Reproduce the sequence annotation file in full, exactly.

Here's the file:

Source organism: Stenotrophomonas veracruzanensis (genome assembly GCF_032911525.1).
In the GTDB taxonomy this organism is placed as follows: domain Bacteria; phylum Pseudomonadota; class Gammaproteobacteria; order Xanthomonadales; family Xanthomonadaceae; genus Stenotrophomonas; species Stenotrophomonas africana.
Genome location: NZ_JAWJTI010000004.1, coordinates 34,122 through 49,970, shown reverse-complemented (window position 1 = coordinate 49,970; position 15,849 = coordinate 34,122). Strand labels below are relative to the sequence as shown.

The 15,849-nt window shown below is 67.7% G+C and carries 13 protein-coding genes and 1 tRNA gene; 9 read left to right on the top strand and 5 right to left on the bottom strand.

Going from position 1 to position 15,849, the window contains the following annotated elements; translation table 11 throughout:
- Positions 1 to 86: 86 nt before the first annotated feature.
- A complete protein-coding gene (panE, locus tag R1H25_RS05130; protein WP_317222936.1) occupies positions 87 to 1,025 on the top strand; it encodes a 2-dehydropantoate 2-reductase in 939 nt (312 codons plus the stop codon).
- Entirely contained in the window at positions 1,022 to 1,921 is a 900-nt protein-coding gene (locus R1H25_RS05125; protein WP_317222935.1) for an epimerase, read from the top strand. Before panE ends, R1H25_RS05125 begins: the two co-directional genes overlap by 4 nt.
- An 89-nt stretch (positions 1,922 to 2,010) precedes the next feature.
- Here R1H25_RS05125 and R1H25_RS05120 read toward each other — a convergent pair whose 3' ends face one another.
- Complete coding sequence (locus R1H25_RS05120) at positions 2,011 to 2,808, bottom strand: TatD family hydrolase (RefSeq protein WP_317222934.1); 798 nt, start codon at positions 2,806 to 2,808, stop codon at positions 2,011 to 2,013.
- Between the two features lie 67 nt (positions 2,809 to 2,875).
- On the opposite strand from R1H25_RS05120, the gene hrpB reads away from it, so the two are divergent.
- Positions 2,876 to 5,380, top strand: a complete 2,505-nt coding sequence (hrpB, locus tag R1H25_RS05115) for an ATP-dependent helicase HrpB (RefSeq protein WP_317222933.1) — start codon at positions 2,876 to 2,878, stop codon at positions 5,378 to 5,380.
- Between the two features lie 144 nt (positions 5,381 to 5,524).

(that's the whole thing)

Source organism: Stenotrophomonas veracruzanensis (genome assembly GCF_032911525.1).
In the GTDB taxonomy this organism is placed as follows: domain Bacteria; phylum Pseudomonadota; class Gammaproteobacteria; order Xanthomonadales; family Xanthomonadaceae; genus Stenotrophomonas; species Stenotrophomonas africana.
Genome location: NZ_JAWJTI010000004.1, coordinates 34,122 through 49,970, shown reverse-complemented (window position 1 = coordinate 49,970; position 15,849 = coordinate 34,122). Strand labels below are relative to the sequence as shown.

The 15,849-nt window shown below is 67.7% G+C and carries 13 protein-coding genes and 1 tRNA gene; 9 read left to right on the top strand and 5 right to left on the bottom strand.

Going from position 1 to position 15,849, the window contains the following annotated elements; translation table 11 throughout:
- Positions 1 to 86: 86 nt before the first annotated feature.
- A complete protein-coding gene (panE, locus tag R1H25_RS05130; protein WP_317222936.1) occupies positions 87 to 1,025 on the top strand; it encodes a 2-dehydropantoate 2-reductase in 939 nt (312 codons plus the stop codon).
- Entirely contained in the window at positions 1,022 to 1,921 is a 900-nt protein-coding gene (locus R1H25_RS05125; protein WP_317222935.1) for an epimerase, read from the top strand. Before panE ends, R1H25_RS05125 begins: the two co-directional genes overlap by 4 nt.
- An 89-nt stretch (positions 1,922 to 2,010) precedes the next feature.
- Here R1H25_RS05125 and R1H25_RS05120 read toward each other — a convergent pair whose 3' ends face one another.
- Complete coding sequence (locus R1H25_RS05120) at positions 2,011 to 2,808, bottom strand: TatD family hydrolase (RefSeq protein WP_317222934.1); 798 nt, start codon at positions 2,806 to 2,808, stop codon at positions 2,011 to 2,013.
- Between the two features lie 67 nt (positions 2,809 to 2,875).
- On the opposite strand from R1H25_RS05120, the gene hrpB reads away from it, so the two are divergent.
- Positions 2,876 to 5,380, top strand: a complete 2,505-nt coding sequence (hrpB, locus tag R1H25_RS05115) for an ATP-dependent helicase HrpB (RefSeq protein WP_317222933.1) — start codon at positions 2,876 to 2,878, stop codon at positions 5,378 to 5,380.
- Between the two features lie 144 nt (positions 5,381 to 5,524).